Alexandra Ansanelli and Damian Woetzel sparkled as the principal couple. Wheeldon's choreography gave Woetzel a chance to show off his high, airy jumps and uniquely twisted tour en l'airs. Ansanelli's dancing was energetic, endearing and precise without being mechanical. She and Woetzel have danced together frequently in recent years, and they seem to have developed a solid partnership which allows them the comfort to explore the choreography instead of just focusing on the steps. The corps was equally as energetic, and seemed to relish the quick, more modern choreography and wonderful Richard Rodgers music. Despite the light-heartedness, there was a faint darkness in the ballet Ansanelli and Woetzel's lovers were kept apart by the circle of dancers as the ballet began and the ending was deliberately vague and open to interpretation.
The ballet concluded with Wheeldon's simple, but effective portrayal of the title: the ballerinas were the carousel horses, the danseurs the support and the engine. Arrayed in a circle, the ballerinas grasped brass poles, and were lifted onto their partners' shoulders. As the familiar music was played, the danseurs promenaded around the circle bending and straightening their knees. The complete effect a living carousel of ballerina horses bobbing up and down to Rodgers' classic music.
Martin's new ballet, Thou Swell, which will have its formal debuted later this season, concluded the evening. Set in Robin Wagner's vision of a 1930s Art Deco ballroom, complete with a band, onstage singers and mirrored ceiling, the ballet was comprised of four couples dancing to a wide selection of Richard Rodgers songs. Julius Lumsden's ultra stylish costumes were appropriate to the era, but the tuxedo shirts were generally unflattering on the men. The women's coats, which were shed as soon as the ballet began, were fanciful and fun. (The much anticipated Manolo Blahnik shoes were worn so briefly that I didn't even see them.)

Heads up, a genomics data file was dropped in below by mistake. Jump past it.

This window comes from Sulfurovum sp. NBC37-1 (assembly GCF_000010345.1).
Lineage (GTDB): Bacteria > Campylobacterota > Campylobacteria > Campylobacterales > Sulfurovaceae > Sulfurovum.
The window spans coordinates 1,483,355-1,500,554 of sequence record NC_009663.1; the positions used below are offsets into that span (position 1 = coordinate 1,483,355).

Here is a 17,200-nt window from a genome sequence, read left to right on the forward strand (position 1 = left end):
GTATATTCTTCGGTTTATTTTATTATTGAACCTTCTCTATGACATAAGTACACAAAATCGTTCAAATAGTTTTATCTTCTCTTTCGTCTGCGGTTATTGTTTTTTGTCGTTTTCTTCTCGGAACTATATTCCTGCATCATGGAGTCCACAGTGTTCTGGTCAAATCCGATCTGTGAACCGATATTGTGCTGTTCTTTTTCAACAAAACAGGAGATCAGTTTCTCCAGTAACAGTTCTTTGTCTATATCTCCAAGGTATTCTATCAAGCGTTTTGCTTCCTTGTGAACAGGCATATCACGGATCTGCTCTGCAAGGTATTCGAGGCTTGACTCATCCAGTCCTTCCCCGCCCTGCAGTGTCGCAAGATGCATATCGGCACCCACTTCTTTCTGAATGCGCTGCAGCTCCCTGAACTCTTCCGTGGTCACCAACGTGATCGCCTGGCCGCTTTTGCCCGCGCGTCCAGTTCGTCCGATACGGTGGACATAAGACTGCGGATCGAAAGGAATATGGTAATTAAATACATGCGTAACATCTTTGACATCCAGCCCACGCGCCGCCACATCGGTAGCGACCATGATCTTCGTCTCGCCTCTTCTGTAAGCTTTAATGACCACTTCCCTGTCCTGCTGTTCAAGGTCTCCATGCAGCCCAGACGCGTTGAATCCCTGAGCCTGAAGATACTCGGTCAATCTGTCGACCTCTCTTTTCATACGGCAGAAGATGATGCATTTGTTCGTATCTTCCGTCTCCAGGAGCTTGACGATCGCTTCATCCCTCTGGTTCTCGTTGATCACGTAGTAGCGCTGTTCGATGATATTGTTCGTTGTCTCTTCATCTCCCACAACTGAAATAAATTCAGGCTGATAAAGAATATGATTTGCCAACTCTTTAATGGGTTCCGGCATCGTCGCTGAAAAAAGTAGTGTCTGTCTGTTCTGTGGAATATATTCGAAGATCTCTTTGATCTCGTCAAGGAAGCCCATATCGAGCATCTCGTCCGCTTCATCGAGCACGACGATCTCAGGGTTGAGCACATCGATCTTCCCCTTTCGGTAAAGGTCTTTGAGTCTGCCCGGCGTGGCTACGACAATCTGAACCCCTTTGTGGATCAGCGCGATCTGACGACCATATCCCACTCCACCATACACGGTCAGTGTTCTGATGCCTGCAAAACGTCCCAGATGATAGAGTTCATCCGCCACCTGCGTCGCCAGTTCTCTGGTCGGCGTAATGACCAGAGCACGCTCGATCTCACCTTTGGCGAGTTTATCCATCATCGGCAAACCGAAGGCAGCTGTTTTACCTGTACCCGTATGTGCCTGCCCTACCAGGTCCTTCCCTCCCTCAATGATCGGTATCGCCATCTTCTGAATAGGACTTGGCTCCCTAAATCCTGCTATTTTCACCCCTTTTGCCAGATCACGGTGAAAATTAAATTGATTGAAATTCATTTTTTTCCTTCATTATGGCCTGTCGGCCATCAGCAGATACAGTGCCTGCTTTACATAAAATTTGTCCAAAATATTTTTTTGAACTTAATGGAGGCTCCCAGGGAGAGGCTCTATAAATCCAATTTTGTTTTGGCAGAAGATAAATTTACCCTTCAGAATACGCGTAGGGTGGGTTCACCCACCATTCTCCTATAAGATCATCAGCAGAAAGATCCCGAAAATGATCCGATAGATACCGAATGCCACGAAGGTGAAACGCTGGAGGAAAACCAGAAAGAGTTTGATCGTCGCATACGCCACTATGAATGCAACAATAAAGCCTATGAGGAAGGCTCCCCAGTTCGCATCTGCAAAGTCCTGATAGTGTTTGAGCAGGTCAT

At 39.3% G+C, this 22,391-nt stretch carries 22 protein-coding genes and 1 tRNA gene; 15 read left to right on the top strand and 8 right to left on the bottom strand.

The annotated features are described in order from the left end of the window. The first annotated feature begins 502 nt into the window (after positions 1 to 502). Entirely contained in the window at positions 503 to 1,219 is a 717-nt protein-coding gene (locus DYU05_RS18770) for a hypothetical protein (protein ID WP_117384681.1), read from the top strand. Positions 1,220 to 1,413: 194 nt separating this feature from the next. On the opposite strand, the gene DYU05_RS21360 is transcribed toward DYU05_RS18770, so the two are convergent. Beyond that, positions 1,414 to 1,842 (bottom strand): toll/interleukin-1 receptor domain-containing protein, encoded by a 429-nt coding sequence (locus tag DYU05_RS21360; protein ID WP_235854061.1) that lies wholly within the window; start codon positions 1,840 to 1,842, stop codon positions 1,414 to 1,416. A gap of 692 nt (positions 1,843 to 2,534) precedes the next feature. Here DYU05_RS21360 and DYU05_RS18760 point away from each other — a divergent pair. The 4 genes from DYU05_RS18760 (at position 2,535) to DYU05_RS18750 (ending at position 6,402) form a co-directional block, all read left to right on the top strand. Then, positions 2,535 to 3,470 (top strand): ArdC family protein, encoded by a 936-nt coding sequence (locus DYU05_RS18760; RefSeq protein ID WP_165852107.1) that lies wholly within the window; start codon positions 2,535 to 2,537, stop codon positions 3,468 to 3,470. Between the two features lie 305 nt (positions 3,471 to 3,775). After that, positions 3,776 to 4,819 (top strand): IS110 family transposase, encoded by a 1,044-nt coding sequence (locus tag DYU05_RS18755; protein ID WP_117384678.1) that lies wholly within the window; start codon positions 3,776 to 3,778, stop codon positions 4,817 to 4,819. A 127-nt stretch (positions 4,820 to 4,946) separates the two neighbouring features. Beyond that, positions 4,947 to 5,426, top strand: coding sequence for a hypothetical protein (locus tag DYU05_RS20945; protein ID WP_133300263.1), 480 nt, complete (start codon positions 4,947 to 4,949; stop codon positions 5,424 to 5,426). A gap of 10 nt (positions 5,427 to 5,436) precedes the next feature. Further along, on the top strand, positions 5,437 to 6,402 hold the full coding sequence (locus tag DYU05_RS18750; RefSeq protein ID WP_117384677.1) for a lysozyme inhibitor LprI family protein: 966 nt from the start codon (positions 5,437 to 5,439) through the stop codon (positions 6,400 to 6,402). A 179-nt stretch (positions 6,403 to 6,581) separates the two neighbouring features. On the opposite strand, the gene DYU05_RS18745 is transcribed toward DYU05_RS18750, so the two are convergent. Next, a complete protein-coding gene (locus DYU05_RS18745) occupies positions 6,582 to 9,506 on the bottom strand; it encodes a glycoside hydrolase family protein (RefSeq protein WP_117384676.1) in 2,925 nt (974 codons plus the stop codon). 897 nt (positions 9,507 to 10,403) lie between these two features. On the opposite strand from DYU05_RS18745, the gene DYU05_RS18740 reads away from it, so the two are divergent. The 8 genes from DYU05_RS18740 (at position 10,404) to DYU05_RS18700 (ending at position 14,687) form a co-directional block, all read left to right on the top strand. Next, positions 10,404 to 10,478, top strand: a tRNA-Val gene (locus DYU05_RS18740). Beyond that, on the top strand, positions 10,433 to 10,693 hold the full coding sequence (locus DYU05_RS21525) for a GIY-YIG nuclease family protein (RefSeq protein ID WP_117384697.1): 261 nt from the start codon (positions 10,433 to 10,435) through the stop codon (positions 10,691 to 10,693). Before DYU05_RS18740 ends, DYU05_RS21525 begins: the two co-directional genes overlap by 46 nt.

Of the four couples, James Fayette & Jenifer Ringer (pictured on the front of the gala program) and Maria Kowrowski & Charles Askegard stood out. Ringer and Fayette clearly delight in the chance to dance with each other, and have a very special chemistry in their dancing. It was unfortunate that they were mostly given faster songs, and they did not appear comfortable with the tango. Charles Askegard and Maria Kowrowski were the real stars of the ballets. They have well matched, long, elegant lines, and truly danced up a storm. Both have an edginess to their dancing, a wildness which makes them exciting to watch.
Jock Soto and Darci Kistler were pleasant to watch, with a sleek maturity to their dancing this was a clearly a couple who had danced together for years. However, they seemed miscast in the more romantic songs. Soto is one of the best partners in NYCB, but he and Kistler lack the kind of chemistry that made the dancing of the first two couples so special and powerful. Yvonne Borree and Nilas Martins were distinctly mismatched he is a bulkier and less precise dancer, she a slender and angularly precise dancer. Martins looks like he is not in ideal shape, and thus was hard pressed to keep up with the faster paced music. It was also frustrating watching them dance to the classic Getting to Know You, because there was little interaction between the two dancers. Their dancing was precise and energetic, but lacked the emotion that this song demands. We also got a chance to see Martins play the onstage piano, and he sounded excellent despite having just danced a long solo.
The ballet also included delightful interludes for the four young waitresses and their waiter partners. One of the young ballerinas took a rib-crunching fall, but recovered elegantly. While the dancing was, for the most part, memorable, the ballet was was simply too long. In using so many songs, Martins ended up with a ballet that felt very repetitive and seemed to drag on and on. It would have been much more cohesive and powerful had Martins edited down his music selection to eight or nine songs. The ballet ended with a guest appearance by Bernadette Peters singing What's the Use of Wond'rin.
All in all, an interesting evening. I hope to see Wheeldon's ballet find a place in the repertory, and I wish Robert La Fosse well in his endeavors outside the walls of the New York State Theater.
Edited by Malcolm.